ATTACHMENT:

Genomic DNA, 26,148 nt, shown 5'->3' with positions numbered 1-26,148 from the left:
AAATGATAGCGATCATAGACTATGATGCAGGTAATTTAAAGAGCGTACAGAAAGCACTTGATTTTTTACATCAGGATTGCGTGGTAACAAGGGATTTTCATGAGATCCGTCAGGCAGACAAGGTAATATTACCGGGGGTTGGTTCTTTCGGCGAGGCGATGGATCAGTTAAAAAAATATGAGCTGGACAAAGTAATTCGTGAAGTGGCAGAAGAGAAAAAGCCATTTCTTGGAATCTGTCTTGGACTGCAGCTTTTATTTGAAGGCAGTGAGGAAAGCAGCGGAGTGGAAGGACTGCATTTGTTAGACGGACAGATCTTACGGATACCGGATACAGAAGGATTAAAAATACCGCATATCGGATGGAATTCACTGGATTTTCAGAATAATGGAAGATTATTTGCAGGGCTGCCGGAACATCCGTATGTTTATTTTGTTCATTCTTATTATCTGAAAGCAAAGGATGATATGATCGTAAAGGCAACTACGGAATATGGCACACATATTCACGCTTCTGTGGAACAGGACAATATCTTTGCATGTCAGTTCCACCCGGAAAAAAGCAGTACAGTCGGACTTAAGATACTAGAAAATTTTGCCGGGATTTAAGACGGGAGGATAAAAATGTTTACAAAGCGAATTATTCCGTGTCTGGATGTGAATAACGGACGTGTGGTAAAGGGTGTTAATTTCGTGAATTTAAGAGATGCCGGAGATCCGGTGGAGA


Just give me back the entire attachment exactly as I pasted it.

Genomic DNA, 26,148 nt, shown 5'->3' with positions numbered 1-26,148 from the left:
AAATGATAGCGATCATAGACTATGATGCAGGTAATTTAAAGAGCGTACAGAAAGCACTTGATTTTTTACATCAGGATTGCGTGGTAACAAGGGATTTTCATGAGATCCGTCAGGCAGACAAGGTAATATTACCGGGGGTTGGTTCTTTCGGCGAGGCGATGGATCAGTTAAAAAAATATGAGCTGGACAAAGTAATTCGTGAAGTGGCAGAAGAGAAAAAGCCATTTCTTGGAATCTGTCTTGGACTGCAGCTTTTATTTGAAGGCAGTGAGGAAAGCAGCGGAGTGGAAGGACTGCATTTGTTAGACGGACAGATCTTACGGATACCGGATACAGAAGGATTAAAAATACCGCATATCGGATGGAATTCACTGGATTTTCAGAATAATGGAAGATTATTTGCAGGGCTGCCGGAACATCCGTATGTTTATTTTGTTCATTCTTATTATCTGAAAGCAAAGGATGATATGATCGTAAAGGCAACTACGGAATATGGCACACATATTCACGCTTCTGTGGAACAGGACAATATCTTTGCATGTCAGTTCCACCCGGAAAAAAGCAGTACAGTCGGACTTAAGATACTAGAAAATTTTGCCGGGATTTAAGACGGGAGGATAAAAATGTTTACAAAGCGAATTATTCCGTGTCTGGATGTGAATAACGGACGTGTGGTAAAGGGTGTTAATTTCGTGAATTTAAGAGATGCCGGAGATCCGGTGGAGA